Thirteen percent of the users had died during the course of our study. In Boston, O'Connell et al. designed a high risk profile among homeless people, based on risk factors for premature mortality among homeless persons, that sleep on the streets 6 months or longer with one of the following conditions: 1) tri-morbidity of substance use, severe persistent mental illness, and multiple chronic physical problems, 2) multiple physical problem(s) resulting in hospital admission, multiple emergency department visits (3 or more visits in the previous 3 months), or admission to the respite facility anytime during the previous year, 3) age over 60 years, 4) known HIV/AIDS, 5) known cirrhosis, end-stage liver disease or renal failure 6) previous history of frostbite, hypothermia, or immersion foot. These conditions are consistent with those among the homeless in our study. Many users were diagnosed with tri-morbidity, 21% stayed in a general hospital prior to convalescence care admission, all were admitted for convalescence care (1-13 times in 7 years), 9% was over 60 years, 11% was known to be HIV infected, 5% had liver cirrhosis and 17% presented immersion foot. Compatibly, we found an increased mortality risk for HIV, dual diagnosis, liver cirrhosis and mental illness.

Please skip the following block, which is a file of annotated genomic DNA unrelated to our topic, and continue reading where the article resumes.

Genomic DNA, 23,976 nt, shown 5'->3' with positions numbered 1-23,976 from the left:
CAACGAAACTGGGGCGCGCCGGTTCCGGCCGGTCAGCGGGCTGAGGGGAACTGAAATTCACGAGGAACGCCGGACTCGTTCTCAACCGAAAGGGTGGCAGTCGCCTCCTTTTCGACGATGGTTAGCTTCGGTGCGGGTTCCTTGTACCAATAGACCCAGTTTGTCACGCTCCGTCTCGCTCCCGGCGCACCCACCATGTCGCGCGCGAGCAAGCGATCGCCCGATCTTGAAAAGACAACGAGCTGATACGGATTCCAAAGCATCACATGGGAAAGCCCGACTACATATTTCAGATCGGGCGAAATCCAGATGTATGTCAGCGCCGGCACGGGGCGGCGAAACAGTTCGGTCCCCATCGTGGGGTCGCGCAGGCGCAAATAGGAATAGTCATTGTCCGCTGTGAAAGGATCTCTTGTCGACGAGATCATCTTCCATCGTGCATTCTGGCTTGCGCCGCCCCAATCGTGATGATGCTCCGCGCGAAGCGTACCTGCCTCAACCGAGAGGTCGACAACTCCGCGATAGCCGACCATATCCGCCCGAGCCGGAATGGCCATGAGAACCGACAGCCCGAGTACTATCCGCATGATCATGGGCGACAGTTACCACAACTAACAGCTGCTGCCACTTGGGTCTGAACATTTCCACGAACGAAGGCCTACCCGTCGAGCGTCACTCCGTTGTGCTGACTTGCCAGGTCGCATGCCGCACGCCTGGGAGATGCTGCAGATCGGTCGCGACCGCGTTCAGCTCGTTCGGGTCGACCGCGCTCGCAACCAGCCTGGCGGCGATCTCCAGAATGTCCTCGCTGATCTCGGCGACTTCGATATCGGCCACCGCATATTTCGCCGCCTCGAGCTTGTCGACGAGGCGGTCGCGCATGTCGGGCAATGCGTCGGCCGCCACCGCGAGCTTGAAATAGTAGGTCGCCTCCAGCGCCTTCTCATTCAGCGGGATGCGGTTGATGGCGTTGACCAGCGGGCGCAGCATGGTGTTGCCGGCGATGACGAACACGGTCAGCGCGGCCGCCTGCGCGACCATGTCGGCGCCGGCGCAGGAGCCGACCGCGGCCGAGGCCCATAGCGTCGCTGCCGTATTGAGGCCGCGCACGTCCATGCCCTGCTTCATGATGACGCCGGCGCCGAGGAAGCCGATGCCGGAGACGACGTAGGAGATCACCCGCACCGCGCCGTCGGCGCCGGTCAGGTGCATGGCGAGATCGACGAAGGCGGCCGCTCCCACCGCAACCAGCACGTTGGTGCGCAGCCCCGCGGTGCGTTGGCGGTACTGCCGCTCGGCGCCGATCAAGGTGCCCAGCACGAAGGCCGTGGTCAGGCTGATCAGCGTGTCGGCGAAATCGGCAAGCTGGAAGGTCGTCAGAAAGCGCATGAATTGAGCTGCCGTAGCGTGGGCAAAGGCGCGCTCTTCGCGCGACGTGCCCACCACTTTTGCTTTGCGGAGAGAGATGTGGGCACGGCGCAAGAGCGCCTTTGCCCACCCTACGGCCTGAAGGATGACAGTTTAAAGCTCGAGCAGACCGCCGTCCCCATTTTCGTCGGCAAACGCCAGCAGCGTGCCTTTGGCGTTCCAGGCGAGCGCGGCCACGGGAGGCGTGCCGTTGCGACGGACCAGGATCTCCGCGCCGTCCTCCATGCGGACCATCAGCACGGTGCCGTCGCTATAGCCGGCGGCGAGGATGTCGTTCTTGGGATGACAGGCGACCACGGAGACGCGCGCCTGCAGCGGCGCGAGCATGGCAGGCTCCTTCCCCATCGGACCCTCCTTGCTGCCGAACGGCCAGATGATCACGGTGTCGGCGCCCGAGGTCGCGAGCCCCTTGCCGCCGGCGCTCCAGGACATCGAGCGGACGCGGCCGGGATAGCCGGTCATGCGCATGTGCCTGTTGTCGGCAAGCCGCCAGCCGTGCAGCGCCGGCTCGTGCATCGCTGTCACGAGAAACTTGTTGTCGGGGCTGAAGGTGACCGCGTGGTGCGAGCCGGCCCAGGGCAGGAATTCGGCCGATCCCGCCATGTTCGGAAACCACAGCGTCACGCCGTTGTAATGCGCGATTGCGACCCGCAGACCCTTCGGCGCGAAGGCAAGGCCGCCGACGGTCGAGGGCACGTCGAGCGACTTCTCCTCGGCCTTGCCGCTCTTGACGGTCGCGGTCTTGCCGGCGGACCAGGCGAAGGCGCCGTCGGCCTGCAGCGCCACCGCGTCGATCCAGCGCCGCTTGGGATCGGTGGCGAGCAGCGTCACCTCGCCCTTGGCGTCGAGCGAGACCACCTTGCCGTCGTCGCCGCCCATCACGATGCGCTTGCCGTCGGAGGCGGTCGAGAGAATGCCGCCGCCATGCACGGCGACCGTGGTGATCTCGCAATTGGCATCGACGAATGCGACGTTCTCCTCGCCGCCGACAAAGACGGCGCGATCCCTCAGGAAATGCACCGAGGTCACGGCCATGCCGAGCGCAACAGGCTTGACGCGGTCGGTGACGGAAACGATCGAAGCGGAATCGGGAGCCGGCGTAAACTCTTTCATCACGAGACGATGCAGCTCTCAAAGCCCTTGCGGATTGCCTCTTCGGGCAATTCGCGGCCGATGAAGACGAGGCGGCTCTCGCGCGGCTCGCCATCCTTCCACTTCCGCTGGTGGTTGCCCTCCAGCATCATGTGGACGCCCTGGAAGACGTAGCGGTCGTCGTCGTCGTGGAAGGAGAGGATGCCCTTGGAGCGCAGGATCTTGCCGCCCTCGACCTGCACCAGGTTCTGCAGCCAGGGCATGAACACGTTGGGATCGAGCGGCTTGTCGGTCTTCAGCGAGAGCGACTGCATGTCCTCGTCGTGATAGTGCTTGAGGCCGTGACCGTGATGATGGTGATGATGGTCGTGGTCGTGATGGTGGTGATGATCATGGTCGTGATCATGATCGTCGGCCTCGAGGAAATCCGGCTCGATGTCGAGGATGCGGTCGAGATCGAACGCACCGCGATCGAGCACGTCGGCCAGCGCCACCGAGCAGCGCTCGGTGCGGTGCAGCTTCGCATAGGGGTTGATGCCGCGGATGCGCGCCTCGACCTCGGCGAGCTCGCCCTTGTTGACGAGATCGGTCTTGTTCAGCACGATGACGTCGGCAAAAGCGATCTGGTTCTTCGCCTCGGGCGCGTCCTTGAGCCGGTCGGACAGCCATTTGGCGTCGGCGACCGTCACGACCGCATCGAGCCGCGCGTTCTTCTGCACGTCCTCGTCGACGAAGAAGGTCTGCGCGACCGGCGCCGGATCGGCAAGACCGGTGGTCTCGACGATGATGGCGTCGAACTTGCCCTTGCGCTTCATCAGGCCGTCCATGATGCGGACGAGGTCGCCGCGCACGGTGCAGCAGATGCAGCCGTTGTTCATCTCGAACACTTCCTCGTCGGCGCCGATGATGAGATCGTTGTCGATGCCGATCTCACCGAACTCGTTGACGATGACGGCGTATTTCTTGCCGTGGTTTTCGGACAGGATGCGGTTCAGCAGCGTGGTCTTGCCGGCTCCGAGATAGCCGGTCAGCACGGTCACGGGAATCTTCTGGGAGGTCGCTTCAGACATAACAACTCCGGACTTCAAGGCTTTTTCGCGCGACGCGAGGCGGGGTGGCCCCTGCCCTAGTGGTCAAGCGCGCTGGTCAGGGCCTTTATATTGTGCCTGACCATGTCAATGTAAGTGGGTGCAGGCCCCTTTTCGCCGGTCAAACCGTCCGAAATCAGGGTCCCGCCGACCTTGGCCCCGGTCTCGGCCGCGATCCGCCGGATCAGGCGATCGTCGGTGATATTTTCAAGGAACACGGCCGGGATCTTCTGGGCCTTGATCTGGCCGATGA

The high mortality rate among the convalescence users in our study might be explained by the fact that the homeless population in Amsterdam most commonly consists of mentally ill people who would have been admitted in mental health institutions 20-30 years ago, and long-term opiate users and alcoholics who can not live independently, and who depend on fragmented services [15, 16]. Furthermore, the Netherlands is an advanced welfare state with a large social housing sector, housing and welfare benefits, universal health insurance, and numerous arrangements for the lowest income groups. Those who fall through all safety nets available might be the most difficult to serve in the community.
15 years convalescence experience and practice implications
In our experience, referrals, admissions and destinations after discharge depend on many factors. What is the size and nature, and the development of the profile, of the homeless population and of the community services? Do homeless people themselves know when, how and where to find assistance? Are the partners in the mainstream social and medical care network aware of the existence of the convalescence service, the admission criteria and the routing to realise admission? Is transportation or personal guidance needed to make sure the ill homeless person will arrive at the shelter? Is payment or having a medical insurance card obligatory to access? Are the facility and staff equipped to address multiple and complex conditions [20, 21]? Furthermore, the length of admission, hence the next place to stay, depends on the nature and severity of problems among the convalescence care users on one hand, and the availability of problem oriented services in the community on the other. Waiting lists for a place in a general shelter or guided living facilities extend the length of stay.